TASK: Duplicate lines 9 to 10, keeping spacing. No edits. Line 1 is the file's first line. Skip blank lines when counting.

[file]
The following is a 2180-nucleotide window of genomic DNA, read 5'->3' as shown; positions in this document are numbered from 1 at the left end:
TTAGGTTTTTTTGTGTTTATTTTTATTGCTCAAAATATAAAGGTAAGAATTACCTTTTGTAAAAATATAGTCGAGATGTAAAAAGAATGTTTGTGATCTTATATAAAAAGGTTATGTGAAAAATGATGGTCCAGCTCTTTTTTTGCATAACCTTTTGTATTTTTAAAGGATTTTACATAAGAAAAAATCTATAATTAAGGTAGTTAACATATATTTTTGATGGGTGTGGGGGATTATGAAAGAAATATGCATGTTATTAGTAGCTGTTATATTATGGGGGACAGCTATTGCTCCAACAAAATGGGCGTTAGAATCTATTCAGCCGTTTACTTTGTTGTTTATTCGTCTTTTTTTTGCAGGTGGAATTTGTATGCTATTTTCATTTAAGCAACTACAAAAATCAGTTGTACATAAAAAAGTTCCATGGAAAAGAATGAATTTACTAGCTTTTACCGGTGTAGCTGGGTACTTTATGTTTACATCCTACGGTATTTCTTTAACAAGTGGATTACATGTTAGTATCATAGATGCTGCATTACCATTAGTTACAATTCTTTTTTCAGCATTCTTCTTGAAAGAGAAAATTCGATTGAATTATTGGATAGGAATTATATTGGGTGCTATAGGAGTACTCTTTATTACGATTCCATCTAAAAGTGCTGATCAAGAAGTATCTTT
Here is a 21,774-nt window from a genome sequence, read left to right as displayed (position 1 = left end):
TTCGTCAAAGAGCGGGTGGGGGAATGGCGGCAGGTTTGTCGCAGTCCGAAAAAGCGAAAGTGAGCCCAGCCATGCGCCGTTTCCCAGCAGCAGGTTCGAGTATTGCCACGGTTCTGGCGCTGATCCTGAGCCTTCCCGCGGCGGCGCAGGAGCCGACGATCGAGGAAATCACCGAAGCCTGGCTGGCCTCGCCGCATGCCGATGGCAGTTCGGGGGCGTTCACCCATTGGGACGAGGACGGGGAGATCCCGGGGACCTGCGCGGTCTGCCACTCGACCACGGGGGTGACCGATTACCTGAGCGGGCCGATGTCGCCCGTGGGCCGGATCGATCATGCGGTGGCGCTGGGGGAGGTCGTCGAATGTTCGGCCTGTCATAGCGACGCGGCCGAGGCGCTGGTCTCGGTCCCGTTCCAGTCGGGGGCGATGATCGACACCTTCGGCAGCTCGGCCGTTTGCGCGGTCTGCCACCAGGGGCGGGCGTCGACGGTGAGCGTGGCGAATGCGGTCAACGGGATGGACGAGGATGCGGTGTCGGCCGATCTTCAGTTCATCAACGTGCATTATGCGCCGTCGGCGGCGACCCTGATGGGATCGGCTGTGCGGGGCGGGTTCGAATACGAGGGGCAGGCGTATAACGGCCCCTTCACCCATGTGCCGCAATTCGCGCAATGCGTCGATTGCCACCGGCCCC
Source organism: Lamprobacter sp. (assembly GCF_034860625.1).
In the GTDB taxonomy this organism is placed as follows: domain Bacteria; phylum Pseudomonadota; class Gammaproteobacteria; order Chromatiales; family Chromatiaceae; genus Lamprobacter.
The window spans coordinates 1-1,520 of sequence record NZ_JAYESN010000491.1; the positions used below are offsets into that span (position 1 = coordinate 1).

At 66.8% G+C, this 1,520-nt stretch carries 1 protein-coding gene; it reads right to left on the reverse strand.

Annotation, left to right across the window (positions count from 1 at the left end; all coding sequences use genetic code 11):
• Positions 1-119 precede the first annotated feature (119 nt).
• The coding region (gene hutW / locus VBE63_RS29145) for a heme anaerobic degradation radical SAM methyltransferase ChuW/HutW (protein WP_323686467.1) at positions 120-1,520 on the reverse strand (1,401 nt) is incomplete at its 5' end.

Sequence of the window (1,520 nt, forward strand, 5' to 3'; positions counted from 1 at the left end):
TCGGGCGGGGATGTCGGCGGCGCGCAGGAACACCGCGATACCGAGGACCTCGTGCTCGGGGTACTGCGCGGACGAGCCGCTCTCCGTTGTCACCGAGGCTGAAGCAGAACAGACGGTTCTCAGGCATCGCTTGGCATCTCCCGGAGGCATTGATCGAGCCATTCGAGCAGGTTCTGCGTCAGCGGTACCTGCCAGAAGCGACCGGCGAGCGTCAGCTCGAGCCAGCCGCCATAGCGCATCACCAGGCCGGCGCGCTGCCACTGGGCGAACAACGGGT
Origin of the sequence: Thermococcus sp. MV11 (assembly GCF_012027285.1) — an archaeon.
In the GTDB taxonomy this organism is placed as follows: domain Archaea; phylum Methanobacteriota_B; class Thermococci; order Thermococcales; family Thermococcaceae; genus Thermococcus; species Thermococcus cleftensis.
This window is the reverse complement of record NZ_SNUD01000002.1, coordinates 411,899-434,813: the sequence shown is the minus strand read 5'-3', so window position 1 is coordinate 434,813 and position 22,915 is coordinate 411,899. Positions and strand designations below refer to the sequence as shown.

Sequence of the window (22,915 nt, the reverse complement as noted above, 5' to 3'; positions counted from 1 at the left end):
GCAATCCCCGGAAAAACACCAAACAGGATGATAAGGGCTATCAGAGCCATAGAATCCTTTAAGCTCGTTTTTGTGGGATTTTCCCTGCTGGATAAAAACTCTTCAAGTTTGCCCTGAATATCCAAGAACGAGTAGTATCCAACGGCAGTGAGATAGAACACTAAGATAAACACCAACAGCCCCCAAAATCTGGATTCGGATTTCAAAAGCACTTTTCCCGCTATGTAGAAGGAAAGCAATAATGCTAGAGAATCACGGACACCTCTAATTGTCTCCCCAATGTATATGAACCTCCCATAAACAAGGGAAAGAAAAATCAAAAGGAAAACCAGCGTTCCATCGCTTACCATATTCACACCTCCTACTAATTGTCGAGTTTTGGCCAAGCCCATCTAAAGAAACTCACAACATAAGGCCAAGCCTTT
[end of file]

Annotation, left to right across the window (positions count from 1 at the left end; all coding sequences use genetic code 11):
• Positions 1-119 precede the first annotated feature (119 nt).